By Simone Wilkins
It’s no surprise that Western Australia’s economy is currently the worst performer in the nation and it certainly doesn’t take a rocket scientist to ascertain why. The mining bubble had to eventually burst and whilst we knew we would never be able to sustain such an economy from mining alone, many were not prepared for it to happen with such gusto.
The knock-on effect has seen housing prices tumble, unemployment rise whilst the cost of living is still right up there. The advent of affordable housing in WA couldn’t be more important than now and the existence of organisations such as Foundation Housing, Access Housing and others together with the support of the Department of Housing, play a significant role in its necessary increase.
In light of the recent budget announcement and our current economic environment, the statement below is very poignant.
The Australian Institute of Architects’ (AIA) current National President, Ken Maher told an audience of federal politicians, “As a key player in the development of the built environment, the architecture profession has the skills to deliver housing that addresses crucial issues, such as affordable living, sustainable design and flexible housing, providing savings in both upfront costs and the ongoing cost of occupation”.
The lodging and affordable housing projects that are sprouting up are providing more than just that, they are being cleverly planned with a sense of community, pride and contribution all at the forefront of the overall design.
Gone are the days of the concrete block, eye-sore designs that unfortunately still protrude out of our city and surroundings. Just because they are classed as affordable living or lodging dwellings doesn’t mean style and creativity in the look and feel have to be avoided.
Ian Hart, Director of JCY Architects and Urban Designers, who are responsible for many of the latest affordable housing projects such as 67 Bennett St in the CBD and the Ashton Avenue complex in Claremont, said housing affordability is about more than providing housing with a low purchase price on the outskirts of the city.
“Housing affordability is also about reducing ongoing living costs, this includes lower transport costs (to get to work, amenity and services), reducing energy and water bills and reducing ongoing maintenance,” he said.
A sense of community, safety and belonging when faced with adversity are also paramount and organisations such as Foundation Housing know that the underlying issues of social housing can’t just be fixed by building more accommodation. It’s about working closely with tenants and the community in general to improve their situation and work towards exiting the social housing system.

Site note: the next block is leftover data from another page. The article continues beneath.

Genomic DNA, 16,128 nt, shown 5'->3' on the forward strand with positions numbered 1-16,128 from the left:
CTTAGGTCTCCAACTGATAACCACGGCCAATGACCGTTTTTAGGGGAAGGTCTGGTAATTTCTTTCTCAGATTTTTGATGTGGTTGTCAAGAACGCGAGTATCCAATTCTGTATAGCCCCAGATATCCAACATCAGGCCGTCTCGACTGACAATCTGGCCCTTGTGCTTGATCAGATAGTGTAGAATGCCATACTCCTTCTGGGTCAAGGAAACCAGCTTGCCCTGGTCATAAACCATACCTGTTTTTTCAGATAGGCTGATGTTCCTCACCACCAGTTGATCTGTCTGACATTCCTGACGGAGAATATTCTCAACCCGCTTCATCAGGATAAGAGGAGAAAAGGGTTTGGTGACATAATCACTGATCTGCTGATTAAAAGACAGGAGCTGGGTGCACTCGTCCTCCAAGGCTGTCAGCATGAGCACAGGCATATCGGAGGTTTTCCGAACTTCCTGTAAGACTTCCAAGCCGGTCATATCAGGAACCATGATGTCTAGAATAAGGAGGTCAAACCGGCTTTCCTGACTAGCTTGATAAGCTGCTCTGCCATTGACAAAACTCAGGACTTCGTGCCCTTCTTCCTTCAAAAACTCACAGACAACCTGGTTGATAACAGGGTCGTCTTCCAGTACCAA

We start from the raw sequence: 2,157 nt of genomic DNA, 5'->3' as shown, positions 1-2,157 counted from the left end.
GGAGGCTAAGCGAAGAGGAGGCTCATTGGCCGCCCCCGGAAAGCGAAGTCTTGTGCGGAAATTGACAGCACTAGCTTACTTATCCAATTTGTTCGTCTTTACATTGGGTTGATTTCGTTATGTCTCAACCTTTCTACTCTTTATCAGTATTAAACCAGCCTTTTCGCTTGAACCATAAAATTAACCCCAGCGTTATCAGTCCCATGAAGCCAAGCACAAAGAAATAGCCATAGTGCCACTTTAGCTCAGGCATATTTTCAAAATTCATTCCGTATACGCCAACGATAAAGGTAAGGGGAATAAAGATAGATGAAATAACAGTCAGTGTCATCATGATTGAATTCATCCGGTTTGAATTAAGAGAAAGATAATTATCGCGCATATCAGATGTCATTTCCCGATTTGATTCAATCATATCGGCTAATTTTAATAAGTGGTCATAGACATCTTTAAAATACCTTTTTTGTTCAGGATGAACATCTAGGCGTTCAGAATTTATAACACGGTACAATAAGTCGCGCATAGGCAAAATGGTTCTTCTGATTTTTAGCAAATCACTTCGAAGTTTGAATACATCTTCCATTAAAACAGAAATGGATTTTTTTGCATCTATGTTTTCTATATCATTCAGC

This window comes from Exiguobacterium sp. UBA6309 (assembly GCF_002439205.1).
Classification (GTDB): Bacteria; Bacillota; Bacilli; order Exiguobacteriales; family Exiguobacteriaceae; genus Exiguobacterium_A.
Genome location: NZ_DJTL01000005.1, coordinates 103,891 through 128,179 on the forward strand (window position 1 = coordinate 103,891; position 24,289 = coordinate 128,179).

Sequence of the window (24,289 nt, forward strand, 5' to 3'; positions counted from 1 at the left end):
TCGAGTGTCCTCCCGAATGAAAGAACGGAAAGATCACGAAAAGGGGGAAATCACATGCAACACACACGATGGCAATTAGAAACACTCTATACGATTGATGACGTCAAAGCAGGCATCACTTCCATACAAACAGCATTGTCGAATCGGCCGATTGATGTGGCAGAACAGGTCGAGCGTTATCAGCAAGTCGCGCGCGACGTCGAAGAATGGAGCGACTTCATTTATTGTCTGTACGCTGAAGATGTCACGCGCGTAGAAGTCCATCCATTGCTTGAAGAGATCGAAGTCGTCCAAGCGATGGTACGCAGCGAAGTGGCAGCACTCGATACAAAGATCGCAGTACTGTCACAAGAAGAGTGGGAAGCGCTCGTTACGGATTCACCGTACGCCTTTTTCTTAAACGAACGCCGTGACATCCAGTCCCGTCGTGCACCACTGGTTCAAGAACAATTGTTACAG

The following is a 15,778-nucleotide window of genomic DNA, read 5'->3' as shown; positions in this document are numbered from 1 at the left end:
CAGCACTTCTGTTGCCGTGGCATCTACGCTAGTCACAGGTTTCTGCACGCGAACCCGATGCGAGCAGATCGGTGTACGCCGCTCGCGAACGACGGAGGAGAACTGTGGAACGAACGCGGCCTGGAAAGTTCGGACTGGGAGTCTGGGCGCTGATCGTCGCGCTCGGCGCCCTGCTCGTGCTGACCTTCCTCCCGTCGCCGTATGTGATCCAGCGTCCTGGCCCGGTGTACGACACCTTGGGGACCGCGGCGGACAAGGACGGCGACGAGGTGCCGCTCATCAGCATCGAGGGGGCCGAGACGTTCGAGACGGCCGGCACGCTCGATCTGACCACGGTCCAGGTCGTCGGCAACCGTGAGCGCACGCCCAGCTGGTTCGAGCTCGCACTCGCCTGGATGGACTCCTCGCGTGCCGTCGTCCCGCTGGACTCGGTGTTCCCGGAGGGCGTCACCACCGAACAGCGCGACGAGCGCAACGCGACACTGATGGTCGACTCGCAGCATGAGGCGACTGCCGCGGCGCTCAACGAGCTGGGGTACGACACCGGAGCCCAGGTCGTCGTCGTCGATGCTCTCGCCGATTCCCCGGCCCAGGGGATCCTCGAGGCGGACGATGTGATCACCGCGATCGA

Kathleen Gregory, CEO of Foundation Housing, said completing the Bennett Street complex represented a very important step for ensuring that those who are often the most vulnerable in our community, can live independently in housing that is affordable and safe.
“Residents enjoy modern, inner city living close to public transport while being supported by Foundation Housing’s programs and services that assist them to maintain their home and also to strive for more independent living,” she said.
When designing complexes such as 67 Bennett St, high quality architectural design and the use of quality yet affordable materials enrich the overall appeal and the presence of communal areas, gardens and terraces only enhance the sense of ownership for all residents.
Mr Hart said incorporating simple passive solar principles into the design provides the opportunity for passive solar heating and cooling, natural daylighting and natural cross ventilation.
“If these principles are coupled with shading devices, improved building fabric thermal performance (additional insulation) and high performance glazing, the reliance on air-conditioning systems for heating and cooling is reduced, which can help reduce energy costs and improve the health and wellbeing for residents,” he said.
A key feature of the brief for the development at 67 Bennett St was to minimise maintenance issues for Foundation Housing, who will be long term owners/occupiers of the development. This required the consideration of whole of life cycle costs in the selection of building materials to minimise both construction costs and ongoing maintenance and operational costs, with specific attention given to materials that can be easily and economically maintained and replaced.
“The choice of materials also has an impact, not just in what is selected, but how and where they are used,” Mr Hart said.
“In the Perth climate, it is important to provide dwellings with a high level of insulation but also high levels of thermal mass, (when used in conjunction with good passive design) which can be used to moderate internal temperatures, increasing comfort and reducing energy costs. Affordable Housing is a misnomer – it should really be termed ‘Affordable Living’.”